Google intends the new Ads Privacy Hub as a “guide to measuring and driving ad performance with the right strategy and solutions, all with privacy in mind.”
As tools and platforms increasingly prioritize privacy, marketers are adapting their cross-platform and cross-device measurement to comply with regulations like GDPR and the CCPA while also generating the vital data they need to improve the customer experience.
Switching to GA4 is a big step in the right direction, but ultimately site owners retain most of the power when it comes to cross-media audience measurement. In March, YouTube Managing Director Kate Alessi took to Google’s Ads & Commerce Blog to ask the industry to “come together to solve cross-media measurement for marketers, agencies and consumers…”
Or, Alessi writes, “…we can head down a path of creating new measurement silos, inconsistent standards, and unnecessary complexity.”
“The industry’s focus on third-party cross-media audience measurement is at an all-time high. Now is the time to act with focus and energy to evolve audience measurement,” Alessi states. “If we don’t seize this momentum to rally around marketer needs and adopt clear principles in third-party roadmaps, we all stand to lose.”
All types of digital marketers have a few universal needs when it comes to measurement and comparison. It will be interesting to see whether and to what extent those within the industry cooperate to achieve the best possible outcomes.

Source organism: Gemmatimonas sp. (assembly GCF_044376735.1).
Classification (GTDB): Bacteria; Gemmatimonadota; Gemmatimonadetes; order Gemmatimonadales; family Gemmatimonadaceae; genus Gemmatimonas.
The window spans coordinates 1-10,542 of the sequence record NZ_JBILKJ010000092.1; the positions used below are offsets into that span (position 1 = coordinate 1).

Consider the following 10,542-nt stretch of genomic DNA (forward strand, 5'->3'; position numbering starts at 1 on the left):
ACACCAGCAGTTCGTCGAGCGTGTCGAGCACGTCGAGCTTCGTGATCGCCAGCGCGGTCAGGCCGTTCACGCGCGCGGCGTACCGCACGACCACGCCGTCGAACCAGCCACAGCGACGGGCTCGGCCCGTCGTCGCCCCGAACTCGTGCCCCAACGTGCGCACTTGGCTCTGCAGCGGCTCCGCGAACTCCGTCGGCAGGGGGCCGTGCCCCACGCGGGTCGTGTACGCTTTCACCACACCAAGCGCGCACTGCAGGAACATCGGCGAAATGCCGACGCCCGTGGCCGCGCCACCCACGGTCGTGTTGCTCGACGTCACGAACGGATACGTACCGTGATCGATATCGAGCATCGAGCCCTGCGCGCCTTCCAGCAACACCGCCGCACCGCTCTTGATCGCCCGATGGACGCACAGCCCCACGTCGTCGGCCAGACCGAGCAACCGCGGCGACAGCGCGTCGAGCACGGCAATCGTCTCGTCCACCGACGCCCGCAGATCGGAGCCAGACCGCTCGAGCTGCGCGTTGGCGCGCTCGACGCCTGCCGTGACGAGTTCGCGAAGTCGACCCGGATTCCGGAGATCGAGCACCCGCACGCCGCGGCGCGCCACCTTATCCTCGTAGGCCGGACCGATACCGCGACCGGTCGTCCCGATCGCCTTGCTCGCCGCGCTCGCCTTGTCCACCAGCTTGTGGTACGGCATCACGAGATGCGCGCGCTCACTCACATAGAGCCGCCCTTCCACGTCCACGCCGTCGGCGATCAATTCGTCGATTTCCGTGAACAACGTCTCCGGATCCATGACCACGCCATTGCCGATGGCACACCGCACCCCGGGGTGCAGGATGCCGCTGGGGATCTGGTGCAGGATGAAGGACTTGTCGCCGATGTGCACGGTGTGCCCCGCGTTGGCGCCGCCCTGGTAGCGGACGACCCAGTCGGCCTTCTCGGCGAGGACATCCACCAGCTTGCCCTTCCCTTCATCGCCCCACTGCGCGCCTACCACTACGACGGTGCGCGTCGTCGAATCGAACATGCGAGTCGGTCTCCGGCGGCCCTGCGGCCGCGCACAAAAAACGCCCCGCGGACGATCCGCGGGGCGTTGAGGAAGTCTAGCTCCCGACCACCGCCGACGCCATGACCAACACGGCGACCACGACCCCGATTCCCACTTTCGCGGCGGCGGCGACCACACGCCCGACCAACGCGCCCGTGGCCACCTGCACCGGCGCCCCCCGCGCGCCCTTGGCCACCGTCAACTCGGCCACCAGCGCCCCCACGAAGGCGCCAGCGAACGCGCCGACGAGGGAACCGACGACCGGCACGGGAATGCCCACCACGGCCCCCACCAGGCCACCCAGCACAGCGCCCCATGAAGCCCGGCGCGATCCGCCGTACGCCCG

In January, Apple launched Apple Business Connect. Through Apple’s partnerships with a number of listing management companies, Apple Business Connect will let businesses tailor the way their details appear across apps.
“Apple Business Connect gives every business owner the tools they need to connect with customers more directly,” Eddy Cue, Apple’s Senior Vice President of Services, said in the announcement.
Apple Maps is likely the app where most would expect to see the impact of Apple Business Connect, but it will also give businesses more control over their image in apps like Wallet, Messages, Siri, and others.
Notably, within Apple Maps, businesses can take advantage of the new Showcases feature to show customers promotional offers or other incentives. Currently available to U.S. businesses, Apple will roll Showcases out worldwide over the next few months.
Through Apple Business Connect, businesses can emphasize actions for customers directly on the Apple Maps place card.
Google Maps is a go-to tool for people all over the world looking for reliable information, and the company aims to keep it that way, partially by restricting user-generated content when offensive or irrelevant posts spike.
Say two A-list celebrities get into a spat at a local restaurant, and one of them receives the bulk of the blame. That celebrity’s avid fans might take their frustrations out on the restaurant by spamming it with negative reviews. Obviously, this isn’t helpful or relevant to searchers, so Google may elect to impose posting restrictions until the posts die down.
It’s no secret that Google has been able to do this for some time now, but their January article explained the approach to posting restrictions to open the conversation so business owners know what to expect, when, and why.
Change is the only constant in digital marketing and SEO. Those who fall behind are at risk of being left behind.